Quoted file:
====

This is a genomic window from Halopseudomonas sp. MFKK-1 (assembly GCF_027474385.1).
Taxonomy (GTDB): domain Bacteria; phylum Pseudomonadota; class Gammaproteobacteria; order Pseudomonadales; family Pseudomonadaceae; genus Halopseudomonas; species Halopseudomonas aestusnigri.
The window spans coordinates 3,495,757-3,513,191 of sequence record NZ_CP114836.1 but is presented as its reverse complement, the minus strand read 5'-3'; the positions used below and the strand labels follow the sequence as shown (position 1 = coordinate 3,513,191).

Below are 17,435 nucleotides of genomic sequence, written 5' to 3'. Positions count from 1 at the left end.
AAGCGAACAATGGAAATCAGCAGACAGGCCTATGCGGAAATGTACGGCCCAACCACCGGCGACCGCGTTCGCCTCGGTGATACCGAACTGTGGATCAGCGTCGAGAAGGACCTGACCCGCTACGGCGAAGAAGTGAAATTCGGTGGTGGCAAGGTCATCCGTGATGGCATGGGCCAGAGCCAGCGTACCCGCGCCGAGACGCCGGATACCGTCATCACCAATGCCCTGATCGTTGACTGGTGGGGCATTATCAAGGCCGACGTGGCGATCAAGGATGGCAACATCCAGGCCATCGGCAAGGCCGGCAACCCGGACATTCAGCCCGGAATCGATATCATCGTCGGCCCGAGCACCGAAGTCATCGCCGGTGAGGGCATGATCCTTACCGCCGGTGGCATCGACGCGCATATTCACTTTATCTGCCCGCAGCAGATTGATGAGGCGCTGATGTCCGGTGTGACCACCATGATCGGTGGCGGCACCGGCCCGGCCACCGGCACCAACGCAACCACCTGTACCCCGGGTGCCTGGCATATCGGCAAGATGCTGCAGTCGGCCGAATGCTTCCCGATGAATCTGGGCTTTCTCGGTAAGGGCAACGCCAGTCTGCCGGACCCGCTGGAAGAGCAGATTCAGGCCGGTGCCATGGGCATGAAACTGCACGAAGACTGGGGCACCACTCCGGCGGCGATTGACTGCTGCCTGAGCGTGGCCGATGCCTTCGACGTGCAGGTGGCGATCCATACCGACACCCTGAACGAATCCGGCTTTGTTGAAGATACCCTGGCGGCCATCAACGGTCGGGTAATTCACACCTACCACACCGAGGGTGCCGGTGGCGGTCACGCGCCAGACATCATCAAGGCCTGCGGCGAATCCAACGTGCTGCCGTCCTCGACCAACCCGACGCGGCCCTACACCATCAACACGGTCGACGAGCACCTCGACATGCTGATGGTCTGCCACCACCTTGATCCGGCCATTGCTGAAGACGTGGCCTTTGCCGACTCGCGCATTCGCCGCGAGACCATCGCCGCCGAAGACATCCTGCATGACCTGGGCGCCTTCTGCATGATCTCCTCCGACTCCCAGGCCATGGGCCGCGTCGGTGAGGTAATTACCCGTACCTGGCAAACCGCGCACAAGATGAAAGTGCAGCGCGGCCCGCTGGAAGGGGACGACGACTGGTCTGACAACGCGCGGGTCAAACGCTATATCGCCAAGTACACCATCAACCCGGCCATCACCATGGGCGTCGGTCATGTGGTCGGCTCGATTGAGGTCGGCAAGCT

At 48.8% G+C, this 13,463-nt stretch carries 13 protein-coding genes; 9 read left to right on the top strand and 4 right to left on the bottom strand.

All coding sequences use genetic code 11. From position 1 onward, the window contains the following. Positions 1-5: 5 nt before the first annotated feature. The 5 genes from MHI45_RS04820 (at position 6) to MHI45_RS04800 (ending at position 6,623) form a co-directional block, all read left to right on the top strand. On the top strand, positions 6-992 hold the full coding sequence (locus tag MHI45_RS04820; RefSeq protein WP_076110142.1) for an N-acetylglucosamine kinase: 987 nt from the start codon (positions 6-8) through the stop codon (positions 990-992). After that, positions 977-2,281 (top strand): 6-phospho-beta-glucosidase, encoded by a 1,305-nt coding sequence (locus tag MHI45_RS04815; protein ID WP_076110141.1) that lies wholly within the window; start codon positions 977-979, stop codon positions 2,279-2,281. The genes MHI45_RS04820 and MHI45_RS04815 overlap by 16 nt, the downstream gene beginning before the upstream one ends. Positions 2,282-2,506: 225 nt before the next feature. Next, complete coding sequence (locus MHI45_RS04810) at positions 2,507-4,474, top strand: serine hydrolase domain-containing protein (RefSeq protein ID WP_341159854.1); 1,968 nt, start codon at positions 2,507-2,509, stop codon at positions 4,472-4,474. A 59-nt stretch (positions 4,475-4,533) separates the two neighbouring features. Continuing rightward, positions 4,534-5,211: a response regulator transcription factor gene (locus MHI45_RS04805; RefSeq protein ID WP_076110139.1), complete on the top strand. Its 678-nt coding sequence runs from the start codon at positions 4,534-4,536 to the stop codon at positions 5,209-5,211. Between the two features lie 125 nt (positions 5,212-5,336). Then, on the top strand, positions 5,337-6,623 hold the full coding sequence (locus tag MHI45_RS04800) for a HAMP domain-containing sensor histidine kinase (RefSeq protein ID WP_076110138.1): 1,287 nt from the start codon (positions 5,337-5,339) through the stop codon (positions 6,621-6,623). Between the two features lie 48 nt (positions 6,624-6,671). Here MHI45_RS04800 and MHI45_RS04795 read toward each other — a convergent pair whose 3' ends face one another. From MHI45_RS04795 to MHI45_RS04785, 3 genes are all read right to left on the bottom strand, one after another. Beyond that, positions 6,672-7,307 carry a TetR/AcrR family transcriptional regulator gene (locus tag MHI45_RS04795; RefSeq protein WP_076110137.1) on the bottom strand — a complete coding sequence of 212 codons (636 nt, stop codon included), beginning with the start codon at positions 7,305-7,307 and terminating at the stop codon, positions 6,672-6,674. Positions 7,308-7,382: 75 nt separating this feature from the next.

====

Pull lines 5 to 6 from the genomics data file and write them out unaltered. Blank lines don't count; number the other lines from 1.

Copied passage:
AAGCGAACAATGGAAATCAGCAGACAGGCCTATGCGGAAATGTACGGCCCAACCACCGGCGACCGCGTTCGCCTCGGTGATACCGAACTGTGGATCAGCGTCGAGAAGGACCTGACCCGCTACGGCGAAGAAGTGAAATTCGGTGGTGGCAAGGTCATCCGTGATGGCATGGGCCAGAGCCAGCGTACCCGCGCCGAGACGCCGGATACCGTCATCACCAATGCCCTGATCGTTGACTGGTGGGGCATTATCAAGGCCGACGTGGCGATCAAGGATGGCAACATCCAGGCCATCGGCAAGGCCGGCAACCCGGACATTCAGCCCGGAATCGATATCATCGTCGGCCCGAGCACCGAAGTCATCGCCGGTGAGGGCATGATCCTTACCGCCGGTGGCATCGACGCGCATATTCACTTTATCTGCCCGCAGCAGATTGATGAGGCGCTGATGTCCGGTGTGACCACCATGATCGGTGGCGGCACCGGCCCGGCCACCGGCACCAACGCAACCACCTGTACCCCGGGTGCCTGGCATATCGGCAAGATGCTGCAGTCGGCCGAATGCTTCCCGATGAATCTGGGCTTTCTCGGTAAGGGCAACGCCAGTCTGCCGGACCCGCTGGAAGAGCAGATTCAGGCCGGTGCCATGGGCATGAAACTGCACGAAGACTGGGGCACCACTCCGGCGGCGATTGACTGCTGCCTGAGCGTGGCCGATGCCTTCGACGTGCAGGTGGCGATCCATACCGACACCCTGAACGAATCCGGCTTTGTTGAAGATACCCTGGCGGCCATCAACGGTCGGGTAATTCACACCTACCACACCGAGGGTGCCGGTGGCGGTCACGCGCCAGACATCATCAAGGCCTGCGGCGAATCCAACGTGCTGCCGTCCTCGACCAACCCGACGCGGCCCTACACCATCAACACGGTCGACGAGCACCTCGACATGCTGATGGTCTGCCACCACCTTGATCCGGCCATTGCTGAAGACGTGGCCTTTGCCGACTCGCGCATTCGCCGCGAGACCATCGCCGCCGAAGACATCCTGCATGACCTGGGCGCCTTCTGCATGATCTCCTCCGACTCCCAGGCCATGGGCCGCGTCGGTGAGGTAATTACCCGTACCTGGCAAACCGCGCACAAGATGAAAGTGCAGCGCGGCCCGCTGGAAGGGGACGACGACTGGTCTGACAACGCGCGGGTCAAACGCTATATCGCCAAGTACACCATCAACCCGGCCATCACCATGGGCGTCGGTCATGTGGTCGGCTCGATTGAGGTCGGCAAGCT

At 48.8% G+C, this 13,463-nt stretch carries 13 protein-coding genes; 9 read left to right on the top strand and 4 right to left on the bottom strand.